Sex Appeal – 4 Tips for Marketing Men\\\’s Products

Although men, in general, can be cut-throat competitive, goal-oriented, interested in power and, frankly, wired very differently from their female counterparts, marketers must focus first on aptly targeted emotional marketing and the relevant benefits that products can provide before focusing on who is making the actual purchase, whether that be the man in question or a woman in his life.

SKIM has performed message testing across categories, markets, and genders. Through meta-analyses of the messages tested across studies, we continuously learn more about what makes for effective communication. In this article, we will share four tips to keep in mind when creating claims and communications messages for men . . . and the women who buy for them.

Avoid extensions of feminine benefits; make benefits relevant to men

Jill Avery, a senior lecturer at Harvard Business School, found that most men fear being interpreted as feminine, and more so than women fear being interpreted as masculine. This finding is very much in line with SKIM’s research on how to market to men through well-articulated messaging.

Men like to hear benefits that are functional and relevant to them – body wash to wash away the dirt, or face wash to cleanse pores. Women generally prefer more descriptive articulations that bring the products to life – with moisturization, supple skin, nourishment, and other aspirational adjectives. Even when women buy for their men, they look for a promise of efficacy that produces a desirable result. “Leaves hair smooth and shiny” or “leaves skin lightly scented” are claims that can appeal to women for themselves, or bring to life how they would like their men to look or smell. Men would vouch for “flake-free hair”, as it addresses a more relevant problem. Given the dynamics of shopping behaviour in households with couples, the balance between these is critical to determining the motivation to buy.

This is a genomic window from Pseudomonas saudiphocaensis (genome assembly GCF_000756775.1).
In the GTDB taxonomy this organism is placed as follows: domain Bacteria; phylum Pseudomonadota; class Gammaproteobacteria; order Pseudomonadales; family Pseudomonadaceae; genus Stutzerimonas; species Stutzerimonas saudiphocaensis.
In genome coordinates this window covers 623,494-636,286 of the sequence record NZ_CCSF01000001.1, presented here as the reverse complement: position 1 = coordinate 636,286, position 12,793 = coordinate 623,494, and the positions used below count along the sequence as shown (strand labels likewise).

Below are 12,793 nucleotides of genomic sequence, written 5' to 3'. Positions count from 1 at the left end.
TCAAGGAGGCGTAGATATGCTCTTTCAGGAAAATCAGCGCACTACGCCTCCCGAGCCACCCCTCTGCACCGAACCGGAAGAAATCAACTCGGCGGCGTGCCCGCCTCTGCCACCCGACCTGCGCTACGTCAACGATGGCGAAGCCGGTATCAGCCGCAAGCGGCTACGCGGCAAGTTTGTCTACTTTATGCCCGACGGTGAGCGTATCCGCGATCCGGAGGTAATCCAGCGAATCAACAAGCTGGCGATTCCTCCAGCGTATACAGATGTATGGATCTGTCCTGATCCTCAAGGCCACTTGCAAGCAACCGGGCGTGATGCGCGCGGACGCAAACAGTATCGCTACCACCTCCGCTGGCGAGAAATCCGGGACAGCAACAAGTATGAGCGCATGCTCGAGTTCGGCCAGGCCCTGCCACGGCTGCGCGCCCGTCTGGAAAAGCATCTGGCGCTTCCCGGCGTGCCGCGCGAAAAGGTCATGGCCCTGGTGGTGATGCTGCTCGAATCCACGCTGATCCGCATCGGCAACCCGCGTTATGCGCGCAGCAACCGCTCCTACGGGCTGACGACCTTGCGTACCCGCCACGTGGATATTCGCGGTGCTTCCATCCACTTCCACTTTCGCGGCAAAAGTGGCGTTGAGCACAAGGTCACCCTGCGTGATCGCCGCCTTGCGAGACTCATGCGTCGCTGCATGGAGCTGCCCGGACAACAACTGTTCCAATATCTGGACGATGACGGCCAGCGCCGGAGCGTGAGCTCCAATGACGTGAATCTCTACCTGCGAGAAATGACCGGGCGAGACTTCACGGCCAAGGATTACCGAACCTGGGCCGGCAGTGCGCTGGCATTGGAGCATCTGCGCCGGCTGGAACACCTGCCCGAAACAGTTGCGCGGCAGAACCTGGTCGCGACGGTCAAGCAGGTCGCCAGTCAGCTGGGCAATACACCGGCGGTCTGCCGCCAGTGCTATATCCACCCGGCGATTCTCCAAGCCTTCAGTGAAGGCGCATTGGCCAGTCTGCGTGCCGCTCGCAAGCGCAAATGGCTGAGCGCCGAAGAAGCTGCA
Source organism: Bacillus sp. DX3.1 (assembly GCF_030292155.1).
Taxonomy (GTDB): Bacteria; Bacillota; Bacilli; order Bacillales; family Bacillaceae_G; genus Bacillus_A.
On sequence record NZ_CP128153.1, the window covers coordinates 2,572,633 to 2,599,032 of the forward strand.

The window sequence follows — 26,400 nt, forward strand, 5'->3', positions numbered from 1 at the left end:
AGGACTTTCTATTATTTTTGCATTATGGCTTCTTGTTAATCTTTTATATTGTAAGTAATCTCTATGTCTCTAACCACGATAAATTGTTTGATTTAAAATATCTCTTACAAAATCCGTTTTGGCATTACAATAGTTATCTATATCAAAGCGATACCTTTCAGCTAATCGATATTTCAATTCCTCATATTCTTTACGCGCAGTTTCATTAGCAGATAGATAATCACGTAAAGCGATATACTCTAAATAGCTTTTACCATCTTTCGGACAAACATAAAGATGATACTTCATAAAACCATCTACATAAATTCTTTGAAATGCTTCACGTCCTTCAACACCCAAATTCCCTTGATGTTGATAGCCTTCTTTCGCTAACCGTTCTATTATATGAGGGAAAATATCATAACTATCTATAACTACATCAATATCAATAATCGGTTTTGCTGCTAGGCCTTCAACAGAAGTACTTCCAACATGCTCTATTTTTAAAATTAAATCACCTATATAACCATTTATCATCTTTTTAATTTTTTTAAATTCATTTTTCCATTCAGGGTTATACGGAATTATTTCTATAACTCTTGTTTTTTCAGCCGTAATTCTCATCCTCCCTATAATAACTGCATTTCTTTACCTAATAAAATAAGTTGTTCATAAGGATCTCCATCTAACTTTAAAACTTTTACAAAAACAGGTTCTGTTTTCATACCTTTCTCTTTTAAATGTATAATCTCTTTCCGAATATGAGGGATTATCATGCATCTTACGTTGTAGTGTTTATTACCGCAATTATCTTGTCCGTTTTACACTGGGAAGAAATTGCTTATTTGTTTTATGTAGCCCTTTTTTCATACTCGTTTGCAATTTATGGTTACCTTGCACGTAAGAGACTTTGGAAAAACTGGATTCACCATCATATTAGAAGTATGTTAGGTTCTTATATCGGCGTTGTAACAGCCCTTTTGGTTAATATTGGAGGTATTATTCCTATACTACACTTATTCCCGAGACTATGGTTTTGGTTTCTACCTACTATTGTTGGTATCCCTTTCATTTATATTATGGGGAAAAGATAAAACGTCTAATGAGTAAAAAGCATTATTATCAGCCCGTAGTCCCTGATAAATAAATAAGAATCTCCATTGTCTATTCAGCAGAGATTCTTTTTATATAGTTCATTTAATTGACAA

Touch the emotional nerve behind the machismo persona

Across studies, we see that men focus on functional elements. A razor must be rust-proof; an aftershave must be cooling and eliminate razor burn. The common theme is a mandate that marketers leverage an emotional connection to preventing a negative, such as men’s fear of balding, razor burn, or dandruff on their shoulders. A deeply emotional insight lies within their pursuit of the functional, and it can be tapped by showcasing how to avoid such negatives with claims that specifically target them.

Even with sensitive topics such as hair loss, men perceive that products should “correct”, again implying a fix or alternative to a negative. Women seek products to revitalise and strengthen hair, and when they buy for their men, they continue to look for something that can be visualised. “A fuller scalp” would appeal to a woman, because she can envisage this on her man. It brings the benefit to life better than “Clinically proven to stop hair fall”, which would negate the fear better if a man was buying the same product for himself.